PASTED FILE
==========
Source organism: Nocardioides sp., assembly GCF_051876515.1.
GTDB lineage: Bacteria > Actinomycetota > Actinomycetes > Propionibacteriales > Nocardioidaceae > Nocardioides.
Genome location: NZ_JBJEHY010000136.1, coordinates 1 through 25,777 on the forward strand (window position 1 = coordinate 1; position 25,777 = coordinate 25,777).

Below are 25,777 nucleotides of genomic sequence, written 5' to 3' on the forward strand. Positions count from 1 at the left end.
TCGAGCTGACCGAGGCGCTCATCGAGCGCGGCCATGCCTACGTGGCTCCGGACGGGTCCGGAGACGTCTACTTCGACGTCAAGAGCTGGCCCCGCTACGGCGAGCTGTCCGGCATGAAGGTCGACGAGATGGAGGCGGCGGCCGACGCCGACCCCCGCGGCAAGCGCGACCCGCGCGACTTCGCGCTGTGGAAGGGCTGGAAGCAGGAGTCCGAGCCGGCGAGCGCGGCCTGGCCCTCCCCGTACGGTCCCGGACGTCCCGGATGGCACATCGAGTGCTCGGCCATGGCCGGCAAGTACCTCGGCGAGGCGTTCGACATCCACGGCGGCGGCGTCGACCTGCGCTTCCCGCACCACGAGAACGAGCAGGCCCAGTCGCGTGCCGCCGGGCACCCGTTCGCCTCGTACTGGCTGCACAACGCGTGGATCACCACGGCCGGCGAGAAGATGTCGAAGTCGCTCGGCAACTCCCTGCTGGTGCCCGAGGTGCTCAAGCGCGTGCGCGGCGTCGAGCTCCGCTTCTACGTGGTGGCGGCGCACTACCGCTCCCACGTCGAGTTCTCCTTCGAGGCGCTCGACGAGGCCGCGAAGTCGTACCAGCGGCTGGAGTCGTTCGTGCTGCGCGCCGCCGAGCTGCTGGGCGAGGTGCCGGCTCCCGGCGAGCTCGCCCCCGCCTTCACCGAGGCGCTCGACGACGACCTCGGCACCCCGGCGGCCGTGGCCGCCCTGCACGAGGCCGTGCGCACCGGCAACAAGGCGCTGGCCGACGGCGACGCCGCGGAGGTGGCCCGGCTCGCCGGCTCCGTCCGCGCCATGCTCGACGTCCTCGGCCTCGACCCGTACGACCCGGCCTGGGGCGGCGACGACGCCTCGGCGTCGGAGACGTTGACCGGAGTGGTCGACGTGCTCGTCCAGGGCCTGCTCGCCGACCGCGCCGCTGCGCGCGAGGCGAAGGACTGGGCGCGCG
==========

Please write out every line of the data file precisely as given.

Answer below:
Source organism: Nocardioides sp., assembly GCF_051876515.1.
GTDB lineage: Bacteria > Actinomycetota > Actinomycetes > Propionibacteriales > Nocardioidaceae > Nocardioides.
Genome location: NZ_JBJEHY010000136.1, coordinates 1 through 25,777 on the forward strand (window position 1 = coordinate 1; position 25,777 = coordinate 25,777).

Below are 25,777 nucleotides of genomic sequence, written 5' to 3' on the forward strand. Positions count from 1 at the left end.
TCGAGCTGACCGAGGCGCTCATCGAGCGCGGCCATGCCTACGTGGCTCCGGACGGGTCCGGAGACGTCTACTTCGACGTCAAGAGCTGGCCCCGCTACGGCGAGCTGTCCGGCATGAAGGTCGACGAGATGGAGGCGGCGGCCGACGCCGACCCCCGCGGCAAGCGCGACCCGCGCGACTTCGCGCTGTGGAAGGGCTGGAAGCAGGAGTCCGAGCCGGCGAGCGCGGCCTGGCCCTCCCCGTACGGTCCCGGACGTCCCGGATGGCACATCGAGTGCTCGGCCATGGCCGGCAAGTACCTCGGCGAGGCGTTCGACATCCACGGCGGCGGCGTCGACCTGCGCTTCCCGCACCACGAGAACGAGCAGGCCCAGTCGCGTGCCGCCGGGCACCCGTTCGCCTCGTACTGGCTGCACAACGCGTGGATCACCACGGCCGGCGAGAAGATGTCGAAGTCGCTCGGCAACTCCCTGCTGGTGCCCGAGGTGCTCAAGCGCGTGCGCGGCGTCGAGCTCCGCTTCTACGTGGTGGCGGCGCACTACCGCTCCCACGTCGAGTTCTCCTTCGAGGCGCTCGACGAGGCCGCGAAGTCGTACCAGCGGCTGGAGTCGTTCGTGCTGCGCGCCGCCGAGCTGCTGGGCGAGGTGCCGGCTCCCGGCGAGCTCGCCCCCGCCTTCACCGAGGCGCTCGACGACGACCTCGGCACCCCGGCGGCCGTGGCCGCCCTGCACGAGGCCGTGCGCACCGGCAACAAGGCGCTGGCCGACGGCGACGCCGCGGAGGTGGCCCGGCTCGCCGGCTCCGTCCGCGCCATGCTCGACGTCCTCGGCCTCGACCCGTACGACCCGGCCTGGGGCGGCGACGACGCCTCGGCGTCGGAGACGTTGACCGGAGTGGTCGACGTGCTCGTCCAGGGCCTGCTCGCCGACCGCGCCGCTGCGCGCGAGGCGAAGGACTGGGCGCGCG